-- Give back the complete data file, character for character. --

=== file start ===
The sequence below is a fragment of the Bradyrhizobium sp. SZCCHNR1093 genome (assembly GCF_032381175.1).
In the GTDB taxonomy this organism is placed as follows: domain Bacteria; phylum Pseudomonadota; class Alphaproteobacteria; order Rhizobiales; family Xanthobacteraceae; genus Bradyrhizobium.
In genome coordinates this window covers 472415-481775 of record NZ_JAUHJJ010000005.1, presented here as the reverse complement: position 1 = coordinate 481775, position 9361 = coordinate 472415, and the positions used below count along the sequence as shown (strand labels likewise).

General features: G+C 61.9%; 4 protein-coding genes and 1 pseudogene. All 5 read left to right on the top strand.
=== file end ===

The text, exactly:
The sequence below is a fragment of the Bradyrhizobium sp. SZCCHNR1093 genome (assembly GCF_032381175.1).
In the GTDB taxonomy this organism is placed as follows: domain Bacteria; phylum Pseudomonadota; class Alphaproteobacteria; order Rhizobiales; family Xanthobacteraceae; genus Bradyrhizobium.
In genome coordinates this window covers 472415-481775 of record NZ_JAUHJJ010000005.1, presented here as the reverse complement: position 1 = coordinate 481775, position 9361 = coordinate 472415, and the positions used below count along the sequence as shown (strand labels likewise).

General features: G+C 61.9%; 4 protein-coding genes and 1 pseudogene. All 5 read left to right on the top strand.